The sale saga has its next chapter, and maybe a conclusion.
Owner agreed Friday to sell the team for $1.2 billion to a group that’s headed by Bruce Sherman — a retired money manager and longtime Naples resident — and highlighted by legend , according to multiple reports.
The deal is not final yet, and likely won’t be for months. It will need approval from 21 of the other 29 major league team owners.
The Marlins and , through spokesmen, declined to comment.
Jorge Mas, the other primary bidder for the team, has not been officially notified of Loria’s agreement with the Sherman/Jeter group, a source close to Mas told the Sun Sentinel on Friday evening. The source said Mas met with MLB officials on Thursday and laid out his group’s financing, including investors. Mas was not willing to offer as much as $1.2 billion, according to the source.
A purchase agreement between Loria and the Sherman/Jeter group was expected to be submitted to MLB on Friday, . Fox Business reported that Loria and Sherman/Jeter have In April, Loria reached an agreement in principle to sell the team to a group including Jeter and former Florida Gov. , but that deal was not completed.
Sherman, 69, will be the new ownership group’s control person, while Jeter, 43, will run the business and baseball operations departments, . Jeter is said to be investing only $25 million of his own money.
Sherman previously headed the Naples-based Private Capital Management. He retired in 2009.
In recent years, Sherman and his wife, Cynthia, have engaged in philanthropic endeavors through The Bruce & Cynthia Sherman Charitable Foundation. That includes the annual Sherman Prize, a pair of $100,000 awards that honor achievements of those leading the fight against Crohn’s disease and ulcerative colitis. Sherman’s late father had Crohn’s, as do two daughters.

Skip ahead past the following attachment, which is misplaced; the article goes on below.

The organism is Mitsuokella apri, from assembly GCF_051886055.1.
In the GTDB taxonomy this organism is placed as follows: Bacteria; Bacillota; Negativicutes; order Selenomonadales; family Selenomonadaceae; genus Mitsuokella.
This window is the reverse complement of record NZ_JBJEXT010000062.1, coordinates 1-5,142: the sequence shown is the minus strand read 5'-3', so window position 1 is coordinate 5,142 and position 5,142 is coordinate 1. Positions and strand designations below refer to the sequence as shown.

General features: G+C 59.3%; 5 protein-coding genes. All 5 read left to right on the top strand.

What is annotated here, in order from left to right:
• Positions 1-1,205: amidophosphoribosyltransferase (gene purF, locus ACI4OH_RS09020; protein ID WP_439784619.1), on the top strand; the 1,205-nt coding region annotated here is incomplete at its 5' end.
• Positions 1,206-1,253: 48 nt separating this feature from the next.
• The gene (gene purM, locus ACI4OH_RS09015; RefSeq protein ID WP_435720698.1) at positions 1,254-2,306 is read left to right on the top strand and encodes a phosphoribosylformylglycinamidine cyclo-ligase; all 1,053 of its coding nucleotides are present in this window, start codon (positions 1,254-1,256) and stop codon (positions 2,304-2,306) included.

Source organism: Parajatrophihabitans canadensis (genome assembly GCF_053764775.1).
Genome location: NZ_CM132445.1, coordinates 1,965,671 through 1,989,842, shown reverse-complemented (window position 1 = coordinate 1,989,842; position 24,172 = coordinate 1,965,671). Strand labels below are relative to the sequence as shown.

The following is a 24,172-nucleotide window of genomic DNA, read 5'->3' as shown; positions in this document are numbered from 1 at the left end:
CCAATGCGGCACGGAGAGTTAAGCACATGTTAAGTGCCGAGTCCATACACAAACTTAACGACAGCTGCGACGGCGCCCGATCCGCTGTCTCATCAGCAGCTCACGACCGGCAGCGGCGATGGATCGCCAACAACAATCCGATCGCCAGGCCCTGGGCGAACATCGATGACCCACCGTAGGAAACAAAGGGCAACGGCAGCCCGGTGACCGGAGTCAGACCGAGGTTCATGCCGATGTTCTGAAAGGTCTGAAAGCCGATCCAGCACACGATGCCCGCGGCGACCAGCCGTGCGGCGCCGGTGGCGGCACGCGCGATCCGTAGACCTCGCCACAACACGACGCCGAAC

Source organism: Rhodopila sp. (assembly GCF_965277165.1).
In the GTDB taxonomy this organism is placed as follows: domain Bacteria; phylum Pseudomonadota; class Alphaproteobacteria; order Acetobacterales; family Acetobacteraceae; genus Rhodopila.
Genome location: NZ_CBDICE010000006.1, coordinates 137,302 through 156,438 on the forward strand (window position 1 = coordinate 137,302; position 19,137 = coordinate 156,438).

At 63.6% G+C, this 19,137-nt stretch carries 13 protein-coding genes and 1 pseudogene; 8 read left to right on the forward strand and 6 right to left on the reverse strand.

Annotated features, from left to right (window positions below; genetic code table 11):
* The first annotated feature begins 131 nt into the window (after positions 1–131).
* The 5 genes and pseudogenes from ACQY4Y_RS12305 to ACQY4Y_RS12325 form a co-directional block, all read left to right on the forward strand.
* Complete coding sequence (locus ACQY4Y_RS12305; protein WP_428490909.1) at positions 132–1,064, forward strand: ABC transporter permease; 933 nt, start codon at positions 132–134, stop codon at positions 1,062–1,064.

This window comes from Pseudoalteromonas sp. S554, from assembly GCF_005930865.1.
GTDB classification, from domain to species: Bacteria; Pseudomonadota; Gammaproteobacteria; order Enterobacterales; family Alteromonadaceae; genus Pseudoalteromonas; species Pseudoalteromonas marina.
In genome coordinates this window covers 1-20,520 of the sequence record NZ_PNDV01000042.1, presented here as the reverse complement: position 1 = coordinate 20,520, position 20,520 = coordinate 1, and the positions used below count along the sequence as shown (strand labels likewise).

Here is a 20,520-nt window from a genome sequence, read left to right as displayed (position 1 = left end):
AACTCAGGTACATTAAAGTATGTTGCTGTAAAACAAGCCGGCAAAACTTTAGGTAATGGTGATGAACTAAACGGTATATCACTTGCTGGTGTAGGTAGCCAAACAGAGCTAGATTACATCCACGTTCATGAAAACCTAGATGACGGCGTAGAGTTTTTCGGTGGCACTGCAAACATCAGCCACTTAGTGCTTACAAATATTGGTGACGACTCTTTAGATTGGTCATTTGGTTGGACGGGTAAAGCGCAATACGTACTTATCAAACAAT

The Shermans also organize the annual Naples Winter Wine Festival, which has raised more than $161 million for the Naples Children & Education Foundation since 2001.
Jeter, who lives in Tampa, has long expressed a desire to own a major league team, but that his group is so close to winning is something of an underdog story. He has been involved with the bidding since the process began, but his ever-shifting group of investors has been hit by key defections, including that of Chicago billionaire Richard Chaifetz last month and Bush in late May.
Jeter’s current group is comprised of 16 investors, including legend and owner Michael Jordan, . Jordan and Jeter have long been friends.
Jeter won five championships in his 20 years playing shortstop for the Yankees. He was briefly teammates with and then coached by current Marlins manager .
On Friday at Marlins Park, Mattingly spoke glowingly but in generalities about Jeter, saying he was unaware of any sale deal.
“Derek has been successful in everything he’s tried to do,” Mattingly said. “Good people with the kind of ability that he had as a player, that translates into business just like it does just like it does to anything else. I think that foundation, hard work, determination, confidence, all those things lead you to believe that Derek is going to be successful at whatever he wants to do.”
MLB’s owners are scheduled to meet in Chicago next week, but and The Herald report that they are not likely to vote on the potential Marlins sale at those meetings.
Still, the agreement appears to bring closer to an end a soap opera that has dragged on from the early days of , when club president David Samson . The process continued through the spring, when multiple other groups were reportedly closing in on buying the Marlins, and past baseball’s in Miami last month, when Mas seemed to emerge as a late favorite.
A third bidding group, led by Quogue Capital founder Wayne Rothbaum and Bush, had been quieter over the past month-plus and this week.
All along, Loria — a New York native known to fancy Yankees stars, including Mattingly — seemed to favor Jeter, allowing him months to recruit the needed financial support.
Loria, who previously owned the , bought the Marlins for $158 million in 2002. The Marlins won the World Series in 2003 but haven’t returned to the playoffs since, and they last had a winning season in 2009.
Staff writers Dave Hyde and Craig Davis contributed to this report.